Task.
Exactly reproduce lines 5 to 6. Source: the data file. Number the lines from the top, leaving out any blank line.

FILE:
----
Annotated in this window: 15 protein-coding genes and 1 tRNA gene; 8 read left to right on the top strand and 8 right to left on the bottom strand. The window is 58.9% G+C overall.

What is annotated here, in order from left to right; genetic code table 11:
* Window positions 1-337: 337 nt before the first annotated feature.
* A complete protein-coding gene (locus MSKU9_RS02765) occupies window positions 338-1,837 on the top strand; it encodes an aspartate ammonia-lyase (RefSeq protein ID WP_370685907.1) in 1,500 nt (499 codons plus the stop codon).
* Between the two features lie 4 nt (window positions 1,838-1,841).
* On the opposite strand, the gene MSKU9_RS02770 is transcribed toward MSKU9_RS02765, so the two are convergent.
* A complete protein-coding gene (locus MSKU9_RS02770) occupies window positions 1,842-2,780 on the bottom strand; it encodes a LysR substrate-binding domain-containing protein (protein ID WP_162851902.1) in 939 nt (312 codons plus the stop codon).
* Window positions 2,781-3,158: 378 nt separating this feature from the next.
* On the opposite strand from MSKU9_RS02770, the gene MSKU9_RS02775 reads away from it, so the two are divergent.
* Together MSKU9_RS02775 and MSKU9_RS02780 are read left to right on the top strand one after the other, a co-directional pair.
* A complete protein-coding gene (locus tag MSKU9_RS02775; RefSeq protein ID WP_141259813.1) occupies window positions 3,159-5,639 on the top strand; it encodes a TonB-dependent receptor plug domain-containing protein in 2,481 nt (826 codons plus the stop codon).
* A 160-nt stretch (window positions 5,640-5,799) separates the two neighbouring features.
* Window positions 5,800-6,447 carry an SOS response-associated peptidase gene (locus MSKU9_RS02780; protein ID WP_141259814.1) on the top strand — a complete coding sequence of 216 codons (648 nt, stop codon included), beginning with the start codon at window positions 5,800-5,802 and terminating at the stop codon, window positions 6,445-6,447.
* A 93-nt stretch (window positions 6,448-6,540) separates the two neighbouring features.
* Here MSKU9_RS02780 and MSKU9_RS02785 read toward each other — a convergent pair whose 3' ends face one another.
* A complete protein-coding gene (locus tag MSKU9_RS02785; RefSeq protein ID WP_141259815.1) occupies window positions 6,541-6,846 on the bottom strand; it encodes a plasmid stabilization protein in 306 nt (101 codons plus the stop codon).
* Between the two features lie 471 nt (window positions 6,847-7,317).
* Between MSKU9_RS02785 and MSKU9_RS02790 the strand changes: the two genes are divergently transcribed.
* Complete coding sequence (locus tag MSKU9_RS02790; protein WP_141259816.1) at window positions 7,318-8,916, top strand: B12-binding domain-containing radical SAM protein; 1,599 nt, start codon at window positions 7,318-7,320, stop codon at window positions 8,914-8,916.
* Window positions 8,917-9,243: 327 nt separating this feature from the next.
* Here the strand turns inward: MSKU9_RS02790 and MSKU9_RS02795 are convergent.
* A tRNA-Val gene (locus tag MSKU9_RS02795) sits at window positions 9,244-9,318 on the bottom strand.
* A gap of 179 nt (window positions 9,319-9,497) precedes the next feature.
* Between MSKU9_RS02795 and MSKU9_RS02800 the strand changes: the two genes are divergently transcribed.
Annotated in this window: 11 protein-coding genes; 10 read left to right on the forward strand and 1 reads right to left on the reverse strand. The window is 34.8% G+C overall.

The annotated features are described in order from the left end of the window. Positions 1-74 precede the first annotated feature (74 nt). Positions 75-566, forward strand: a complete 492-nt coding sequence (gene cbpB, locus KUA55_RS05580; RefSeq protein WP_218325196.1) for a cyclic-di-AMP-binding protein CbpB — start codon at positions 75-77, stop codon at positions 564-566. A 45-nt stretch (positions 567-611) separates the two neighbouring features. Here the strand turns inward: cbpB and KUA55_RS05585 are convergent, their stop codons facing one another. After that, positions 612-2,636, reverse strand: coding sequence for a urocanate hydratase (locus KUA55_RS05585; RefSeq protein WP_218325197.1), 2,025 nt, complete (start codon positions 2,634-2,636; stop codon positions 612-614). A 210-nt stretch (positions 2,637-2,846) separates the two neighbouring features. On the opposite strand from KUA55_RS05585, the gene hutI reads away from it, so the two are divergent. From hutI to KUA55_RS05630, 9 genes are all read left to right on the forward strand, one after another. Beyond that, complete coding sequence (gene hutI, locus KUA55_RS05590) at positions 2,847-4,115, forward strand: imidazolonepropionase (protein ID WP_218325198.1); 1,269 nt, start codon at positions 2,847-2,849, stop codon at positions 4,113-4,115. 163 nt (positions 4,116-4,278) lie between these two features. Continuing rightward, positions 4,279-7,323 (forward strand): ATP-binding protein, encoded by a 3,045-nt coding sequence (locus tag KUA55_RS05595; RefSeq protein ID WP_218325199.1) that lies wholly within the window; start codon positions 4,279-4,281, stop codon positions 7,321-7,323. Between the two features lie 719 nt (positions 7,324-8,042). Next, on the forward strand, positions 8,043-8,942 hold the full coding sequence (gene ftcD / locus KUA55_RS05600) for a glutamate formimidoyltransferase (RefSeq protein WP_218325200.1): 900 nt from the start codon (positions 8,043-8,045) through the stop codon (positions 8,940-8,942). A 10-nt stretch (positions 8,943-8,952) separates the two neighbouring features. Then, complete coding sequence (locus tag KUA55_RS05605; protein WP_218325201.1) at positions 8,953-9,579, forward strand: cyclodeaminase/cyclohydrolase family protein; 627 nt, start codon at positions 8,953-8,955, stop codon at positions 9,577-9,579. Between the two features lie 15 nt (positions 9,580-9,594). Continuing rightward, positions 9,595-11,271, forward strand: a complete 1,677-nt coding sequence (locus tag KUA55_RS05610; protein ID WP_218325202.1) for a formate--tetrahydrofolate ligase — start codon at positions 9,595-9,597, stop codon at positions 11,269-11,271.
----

* Between the two features lie 4 nt (window positions 1,838-1,841).
* On the opposite strand, the gene MSKU9_RS02770 is transcribed toward MSKU9_RS02765, so the two are convergent.